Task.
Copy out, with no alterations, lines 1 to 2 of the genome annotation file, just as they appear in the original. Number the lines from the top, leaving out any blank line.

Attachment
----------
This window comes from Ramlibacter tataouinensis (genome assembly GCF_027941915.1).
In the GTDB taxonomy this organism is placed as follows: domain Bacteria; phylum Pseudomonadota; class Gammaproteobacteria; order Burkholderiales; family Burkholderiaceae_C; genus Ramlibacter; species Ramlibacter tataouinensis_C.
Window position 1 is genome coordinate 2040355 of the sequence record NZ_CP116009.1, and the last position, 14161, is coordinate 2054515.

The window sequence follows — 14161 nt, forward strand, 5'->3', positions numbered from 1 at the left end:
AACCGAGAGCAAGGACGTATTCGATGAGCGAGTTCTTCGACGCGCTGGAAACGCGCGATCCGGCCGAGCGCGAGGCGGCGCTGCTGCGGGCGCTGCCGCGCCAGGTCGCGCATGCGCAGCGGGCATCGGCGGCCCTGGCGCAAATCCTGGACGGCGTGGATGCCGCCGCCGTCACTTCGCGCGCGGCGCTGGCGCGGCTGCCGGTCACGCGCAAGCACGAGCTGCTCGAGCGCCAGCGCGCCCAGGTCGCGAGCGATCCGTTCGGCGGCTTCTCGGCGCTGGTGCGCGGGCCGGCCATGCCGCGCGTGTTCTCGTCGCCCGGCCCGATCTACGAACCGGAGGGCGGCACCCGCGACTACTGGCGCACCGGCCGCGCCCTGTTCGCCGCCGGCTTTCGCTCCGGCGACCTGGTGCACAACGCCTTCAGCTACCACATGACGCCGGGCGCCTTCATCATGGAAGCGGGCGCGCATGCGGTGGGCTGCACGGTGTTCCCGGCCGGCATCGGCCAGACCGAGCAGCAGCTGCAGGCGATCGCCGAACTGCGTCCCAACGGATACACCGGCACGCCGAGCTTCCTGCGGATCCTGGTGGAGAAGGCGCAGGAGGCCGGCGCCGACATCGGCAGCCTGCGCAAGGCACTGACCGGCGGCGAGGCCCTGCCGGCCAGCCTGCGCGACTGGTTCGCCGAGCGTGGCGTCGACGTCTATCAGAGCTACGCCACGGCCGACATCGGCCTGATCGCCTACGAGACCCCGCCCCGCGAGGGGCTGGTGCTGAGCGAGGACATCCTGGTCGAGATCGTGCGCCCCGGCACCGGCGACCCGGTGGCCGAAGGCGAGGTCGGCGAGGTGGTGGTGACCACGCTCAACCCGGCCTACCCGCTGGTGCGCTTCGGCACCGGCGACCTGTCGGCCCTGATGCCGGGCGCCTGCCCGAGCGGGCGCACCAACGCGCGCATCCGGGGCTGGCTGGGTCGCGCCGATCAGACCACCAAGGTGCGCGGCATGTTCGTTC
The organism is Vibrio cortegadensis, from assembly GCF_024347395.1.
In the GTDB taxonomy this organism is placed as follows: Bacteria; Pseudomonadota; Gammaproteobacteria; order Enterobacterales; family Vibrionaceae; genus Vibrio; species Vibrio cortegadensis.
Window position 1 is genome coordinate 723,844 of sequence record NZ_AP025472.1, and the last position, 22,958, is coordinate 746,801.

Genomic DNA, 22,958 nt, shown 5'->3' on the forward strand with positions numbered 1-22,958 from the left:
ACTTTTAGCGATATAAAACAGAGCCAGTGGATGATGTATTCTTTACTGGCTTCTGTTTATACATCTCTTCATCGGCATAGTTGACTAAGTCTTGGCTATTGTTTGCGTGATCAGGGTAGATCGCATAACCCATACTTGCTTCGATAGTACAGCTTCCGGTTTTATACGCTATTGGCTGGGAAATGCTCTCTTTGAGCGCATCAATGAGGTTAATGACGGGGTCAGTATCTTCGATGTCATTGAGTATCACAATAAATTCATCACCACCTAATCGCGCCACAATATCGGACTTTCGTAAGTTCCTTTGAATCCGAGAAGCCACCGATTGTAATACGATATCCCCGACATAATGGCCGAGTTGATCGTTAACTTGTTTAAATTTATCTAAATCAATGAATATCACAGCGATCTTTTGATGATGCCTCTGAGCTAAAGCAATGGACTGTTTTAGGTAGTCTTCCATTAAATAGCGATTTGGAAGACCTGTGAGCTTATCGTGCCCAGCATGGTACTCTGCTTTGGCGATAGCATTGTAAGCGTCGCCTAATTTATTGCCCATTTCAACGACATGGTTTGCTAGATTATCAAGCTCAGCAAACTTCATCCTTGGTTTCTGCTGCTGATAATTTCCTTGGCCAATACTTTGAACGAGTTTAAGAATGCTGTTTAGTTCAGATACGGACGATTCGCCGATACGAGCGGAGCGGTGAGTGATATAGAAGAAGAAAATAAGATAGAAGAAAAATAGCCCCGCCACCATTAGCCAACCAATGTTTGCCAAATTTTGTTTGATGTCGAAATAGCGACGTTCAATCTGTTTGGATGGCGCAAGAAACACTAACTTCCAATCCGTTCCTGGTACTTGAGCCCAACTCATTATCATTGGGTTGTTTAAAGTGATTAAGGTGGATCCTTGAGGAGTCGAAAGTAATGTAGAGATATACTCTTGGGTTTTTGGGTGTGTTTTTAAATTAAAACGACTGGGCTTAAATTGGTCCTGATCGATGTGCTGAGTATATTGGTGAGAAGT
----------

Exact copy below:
This window comes from Ramlibacter tataouinensis (genome assembly GCF_027941915.1).
In the GTDB taxonomy this organism is placed as follows: domain Bacteria; phylum Pseudomonadota; class Gammaproteobacteria; order Burkholderiales; family Burkholderiaceae_C; genus Ramlibacter; species Ramlibacter tataouinensis_C.